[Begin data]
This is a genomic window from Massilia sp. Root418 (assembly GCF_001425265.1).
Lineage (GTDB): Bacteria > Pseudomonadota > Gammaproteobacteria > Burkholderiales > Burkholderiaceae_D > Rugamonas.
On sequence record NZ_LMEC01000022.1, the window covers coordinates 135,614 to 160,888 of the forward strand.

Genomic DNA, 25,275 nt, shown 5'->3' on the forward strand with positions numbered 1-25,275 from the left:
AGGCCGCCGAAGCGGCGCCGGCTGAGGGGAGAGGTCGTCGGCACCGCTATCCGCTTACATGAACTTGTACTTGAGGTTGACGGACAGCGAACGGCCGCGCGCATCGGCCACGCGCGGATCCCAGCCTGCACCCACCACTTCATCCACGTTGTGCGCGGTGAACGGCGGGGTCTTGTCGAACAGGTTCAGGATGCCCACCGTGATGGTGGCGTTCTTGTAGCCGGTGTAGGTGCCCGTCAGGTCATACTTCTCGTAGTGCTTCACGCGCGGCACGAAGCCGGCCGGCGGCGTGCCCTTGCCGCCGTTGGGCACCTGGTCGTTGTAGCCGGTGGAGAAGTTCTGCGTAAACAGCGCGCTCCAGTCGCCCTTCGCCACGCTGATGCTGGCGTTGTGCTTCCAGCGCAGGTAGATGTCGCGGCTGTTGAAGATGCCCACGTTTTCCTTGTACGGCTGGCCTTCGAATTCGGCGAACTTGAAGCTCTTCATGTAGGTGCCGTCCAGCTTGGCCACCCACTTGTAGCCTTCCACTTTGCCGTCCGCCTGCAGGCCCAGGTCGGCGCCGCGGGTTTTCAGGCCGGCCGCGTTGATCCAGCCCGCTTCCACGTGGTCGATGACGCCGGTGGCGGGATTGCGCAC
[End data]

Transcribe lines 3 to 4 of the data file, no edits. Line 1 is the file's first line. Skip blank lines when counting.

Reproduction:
On sequence record NZ_LMEC01000022.1, the window covers coordinates 135,614 to 160,888 of the forward strand.

Genomic DNA, 25,275 nt, shown 5'->3' on the forward strand with positions numbered 1-25,275 from the left: